Over the years, I have heard many clients say that they do not want to paint a space a dark color because they are afraid it will make it feel smaller. This fear is especially powerful for small rooms.
Yet, a dark color can actually make a room look larger. It seems counter-intuitive, I know, but Interior Design Mantra #6, seen at the right on this blog, is true: "Light colors advance, dark colors recede."
Think about it. It is the reason theaters hang black fabric around the perimeter of stage sets and in wings... it masks the entrances and backstage areas. Black makes those areas disappear. The dark color does not permit the eye to read any definition, any spatial markers, any dimensions. As far as an observer knows, that space could be 30 feet deep...there's no way to know.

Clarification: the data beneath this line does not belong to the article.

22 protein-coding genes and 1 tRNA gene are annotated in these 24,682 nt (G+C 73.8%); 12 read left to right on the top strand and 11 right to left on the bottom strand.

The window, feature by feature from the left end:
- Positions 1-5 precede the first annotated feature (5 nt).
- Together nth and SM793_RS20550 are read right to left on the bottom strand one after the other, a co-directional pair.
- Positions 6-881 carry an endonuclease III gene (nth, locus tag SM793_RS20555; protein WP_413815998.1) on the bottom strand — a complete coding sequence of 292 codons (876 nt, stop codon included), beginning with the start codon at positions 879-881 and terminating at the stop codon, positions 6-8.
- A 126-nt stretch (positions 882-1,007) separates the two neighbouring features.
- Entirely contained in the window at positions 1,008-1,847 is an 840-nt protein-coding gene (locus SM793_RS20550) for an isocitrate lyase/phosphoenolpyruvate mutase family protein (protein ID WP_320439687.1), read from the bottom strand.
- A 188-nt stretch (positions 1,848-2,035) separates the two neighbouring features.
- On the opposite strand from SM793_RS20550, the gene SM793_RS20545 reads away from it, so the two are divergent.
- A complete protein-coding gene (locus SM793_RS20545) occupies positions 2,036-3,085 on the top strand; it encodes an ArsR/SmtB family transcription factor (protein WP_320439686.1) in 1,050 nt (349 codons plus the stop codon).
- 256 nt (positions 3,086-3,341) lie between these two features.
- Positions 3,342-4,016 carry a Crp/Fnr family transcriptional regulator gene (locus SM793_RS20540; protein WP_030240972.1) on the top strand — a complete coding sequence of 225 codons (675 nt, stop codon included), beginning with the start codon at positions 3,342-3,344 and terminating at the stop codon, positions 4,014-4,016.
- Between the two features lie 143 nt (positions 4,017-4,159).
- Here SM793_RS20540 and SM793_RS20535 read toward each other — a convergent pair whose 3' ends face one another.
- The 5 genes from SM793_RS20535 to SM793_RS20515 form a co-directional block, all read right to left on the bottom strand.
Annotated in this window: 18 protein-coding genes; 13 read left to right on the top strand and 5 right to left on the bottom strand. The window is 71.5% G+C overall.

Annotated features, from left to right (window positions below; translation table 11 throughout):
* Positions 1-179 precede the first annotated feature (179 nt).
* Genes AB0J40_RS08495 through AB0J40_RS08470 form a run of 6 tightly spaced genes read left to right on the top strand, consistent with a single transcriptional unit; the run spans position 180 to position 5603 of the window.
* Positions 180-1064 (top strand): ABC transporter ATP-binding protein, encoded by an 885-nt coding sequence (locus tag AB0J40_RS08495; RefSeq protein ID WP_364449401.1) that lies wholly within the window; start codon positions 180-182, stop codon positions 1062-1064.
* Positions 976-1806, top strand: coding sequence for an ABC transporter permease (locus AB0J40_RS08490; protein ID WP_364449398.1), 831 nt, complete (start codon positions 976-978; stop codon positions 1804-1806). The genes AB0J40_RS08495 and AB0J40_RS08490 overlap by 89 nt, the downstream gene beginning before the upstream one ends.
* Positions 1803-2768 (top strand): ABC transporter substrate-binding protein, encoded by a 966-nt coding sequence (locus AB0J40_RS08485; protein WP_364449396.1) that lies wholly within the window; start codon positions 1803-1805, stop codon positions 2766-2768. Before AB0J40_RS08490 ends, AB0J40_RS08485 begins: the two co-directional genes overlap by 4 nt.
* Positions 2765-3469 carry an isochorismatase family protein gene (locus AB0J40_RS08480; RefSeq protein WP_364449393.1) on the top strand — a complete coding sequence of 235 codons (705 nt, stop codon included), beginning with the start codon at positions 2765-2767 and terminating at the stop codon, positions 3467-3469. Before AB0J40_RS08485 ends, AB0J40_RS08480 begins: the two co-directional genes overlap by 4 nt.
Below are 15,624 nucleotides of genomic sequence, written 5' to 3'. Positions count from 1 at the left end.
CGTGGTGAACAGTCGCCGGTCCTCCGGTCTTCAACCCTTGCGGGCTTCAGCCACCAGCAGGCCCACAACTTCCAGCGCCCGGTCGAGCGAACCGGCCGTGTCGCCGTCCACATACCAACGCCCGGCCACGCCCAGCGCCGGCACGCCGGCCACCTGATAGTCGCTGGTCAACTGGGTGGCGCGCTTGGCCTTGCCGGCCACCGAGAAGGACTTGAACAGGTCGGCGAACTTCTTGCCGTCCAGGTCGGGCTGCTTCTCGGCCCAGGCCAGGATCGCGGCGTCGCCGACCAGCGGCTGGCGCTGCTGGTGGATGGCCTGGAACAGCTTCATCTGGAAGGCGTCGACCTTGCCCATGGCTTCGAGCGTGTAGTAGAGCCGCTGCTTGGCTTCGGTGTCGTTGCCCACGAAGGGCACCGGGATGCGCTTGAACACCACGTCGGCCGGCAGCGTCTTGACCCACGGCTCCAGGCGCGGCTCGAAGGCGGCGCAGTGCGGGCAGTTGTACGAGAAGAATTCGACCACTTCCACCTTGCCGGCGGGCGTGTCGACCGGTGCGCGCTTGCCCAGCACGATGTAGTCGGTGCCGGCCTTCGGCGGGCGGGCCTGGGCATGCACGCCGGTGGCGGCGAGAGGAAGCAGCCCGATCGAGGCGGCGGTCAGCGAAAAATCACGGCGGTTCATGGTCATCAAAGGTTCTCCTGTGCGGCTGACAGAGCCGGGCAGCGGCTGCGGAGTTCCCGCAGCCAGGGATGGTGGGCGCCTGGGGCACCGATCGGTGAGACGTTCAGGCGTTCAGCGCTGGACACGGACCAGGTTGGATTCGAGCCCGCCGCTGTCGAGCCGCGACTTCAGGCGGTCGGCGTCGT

With this idea, small spaces are actually ideal candidates for black or dark colors on the walls... there is simply much less visual information for the brain to process the shape of the room.
Powder rooms seem to benefit the most from this optical illusion.
Butler pantries and narrow hallways are also logical places to employ this color trick...it makes these spaces seem not only larger but more elegant and intriguing.
But larger rooms look fantastic in darker colors as well...
The home of London designer Abigail Ahern is a spectacular example of the power of dark colors in every room...
If you'd like to add some dark drama to your home, give me a call!